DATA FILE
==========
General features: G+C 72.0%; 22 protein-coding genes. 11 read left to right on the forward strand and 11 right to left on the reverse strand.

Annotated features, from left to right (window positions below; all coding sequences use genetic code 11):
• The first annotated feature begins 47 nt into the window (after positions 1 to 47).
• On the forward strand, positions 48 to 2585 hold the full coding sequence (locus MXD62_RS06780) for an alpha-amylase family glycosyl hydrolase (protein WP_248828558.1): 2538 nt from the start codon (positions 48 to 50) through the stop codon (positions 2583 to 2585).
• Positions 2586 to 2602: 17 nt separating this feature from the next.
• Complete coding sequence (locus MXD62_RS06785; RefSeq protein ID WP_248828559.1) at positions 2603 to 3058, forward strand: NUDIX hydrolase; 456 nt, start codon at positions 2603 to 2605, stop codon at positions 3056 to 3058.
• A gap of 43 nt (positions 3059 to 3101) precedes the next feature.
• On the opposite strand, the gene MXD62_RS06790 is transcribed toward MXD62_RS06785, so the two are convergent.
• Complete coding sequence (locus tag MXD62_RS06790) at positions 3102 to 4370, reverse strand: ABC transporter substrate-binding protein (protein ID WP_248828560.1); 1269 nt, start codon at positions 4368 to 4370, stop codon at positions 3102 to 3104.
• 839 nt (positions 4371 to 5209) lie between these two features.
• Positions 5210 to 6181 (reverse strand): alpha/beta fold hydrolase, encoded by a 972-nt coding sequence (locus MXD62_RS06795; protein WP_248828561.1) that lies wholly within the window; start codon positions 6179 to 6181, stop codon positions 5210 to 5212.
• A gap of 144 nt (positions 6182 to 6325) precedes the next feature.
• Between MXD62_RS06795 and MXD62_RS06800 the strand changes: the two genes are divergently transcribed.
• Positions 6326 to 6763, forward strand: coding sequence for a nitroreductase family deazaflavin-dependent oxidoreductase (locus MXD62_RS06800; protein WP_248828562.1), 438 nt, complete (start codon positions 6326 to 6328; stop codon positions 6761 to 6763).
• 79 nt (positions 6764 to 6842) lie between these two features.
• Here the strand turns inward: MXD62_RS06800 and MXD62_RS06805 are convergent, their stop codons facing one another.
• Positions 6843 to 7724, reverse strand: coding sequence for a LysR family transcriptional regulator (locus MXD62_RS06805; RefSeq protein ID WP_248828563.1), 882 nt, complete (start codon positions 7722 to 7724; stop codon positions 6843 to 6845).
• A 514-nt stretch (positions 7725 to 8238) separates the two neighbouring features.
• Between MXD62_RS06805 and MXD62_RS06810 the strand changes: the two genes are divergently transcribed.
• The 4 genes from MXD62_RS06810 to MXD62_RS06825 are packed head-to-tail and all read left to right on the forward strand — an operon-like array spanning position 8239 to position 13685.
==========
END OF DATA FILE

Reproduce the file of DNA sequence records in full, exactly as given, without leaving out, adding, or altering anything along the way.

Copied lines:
General features: G+C 72.0%; 22 protein-coding genes. 11 read left to right on the forward strand and 11 right to left on the reverse strand.

Annotated features, from left to right (window positions below; all coding sequences use genetic code 11):
• The first annotated feature begins 47 nt into the window (after positions 1 to 47).
• On the forward strand, positions 48 to 2585 hold the full coding sequence (locus MXD62_RS06780) for an alpha-amylase family glycosyl hydrolase (protein WP_248828558.1): 2538 nt from the start codon (positions 48 to 50) through the stop codon (positions 2583 to 2585).
• Positions 2586 to 2602: 17 nt separating this feature from the next.
• Complete coding sequence (locus MXD62_RS06785; RefSeq protein ID WP_248828559.1) at positions 2603 to 3058, forward strand: NUDIX hydrolase; 456 nt, start codon at positions 2603 to 2605, stop codon at positions 3056 to 3058.
• A gap of 43 nt (positions 3059 to 3101) precedes the next feature.
• On the opposite strand, the gene MXD62_RS06790 is transcribed toward MXD62_RS06785, so the two are convergent.
• Complete coding sequence (locus tag MXD62_RS06790) at positions 3102 to 4370, reverse strand: ABC transporter substrate-binding protein (protein ID WP_248828560.1); 1269 nt, start codon at positions 4368 to 4370, stop codon at positions 3102 to 3104.
• 839 nt (positions 4371 to 5209) lie between these two features.
• Positions 5210 to 6181 (reverse strand): alpha/beta fold hydrolase, encoded by a 972-nt coding sequence (locus MXD62_RS06795; protein WP_248828561.1) that lies wholly within the window; start codon positions 6179 to 6181, stop codon positions 5210 to 5212.
• A gap of 144 nt (positions 6182 to 6325) precedes the next feature.
• Between MXD62_RS06795 and MXD62_RS06800 the strand changes: the two genes are divergently transcribed.
• Positions 6326 to 6763, forward strand: coding sequence for a nitroreductase family deazaflavin-dependent oxidoreductase (locus MXD62_RS06800; protein WP_248828562.1), 438 nt, complete (start codon positions 6326 to 6328; stop codon positions 6761 to 6763).
• 79 nt (positions 6764 to 6842) lie between these two features.
• Here the strand turns inward: MXD62_RS06800 and MXD62_RS06805 are convergent, their stop codons facing one another.
• Positions 6843 to 7724, reverse strand: coding sequence for a LysR family transcriptional regulator (locus MXD62_RS06805; RefSeq protein ID WP_248828563.1), 882 nt, complete (start codon positions 7722 to 7724; stop codon positions 6843 to 6845).
• A 514-nt stretch (positions 7725 to 8238) separates the two neighbouring features.
• Between MXD62_RS06805 and MXD62_RS06810 the strand changes: the two genes are divergently transcribed.
• The 4 genes from MXD62_RS06810 to MXD62_RS06825 are packed head-to-tail and all read left to right on the forward strand — an operon-like array spanning position 8239 to position 13685.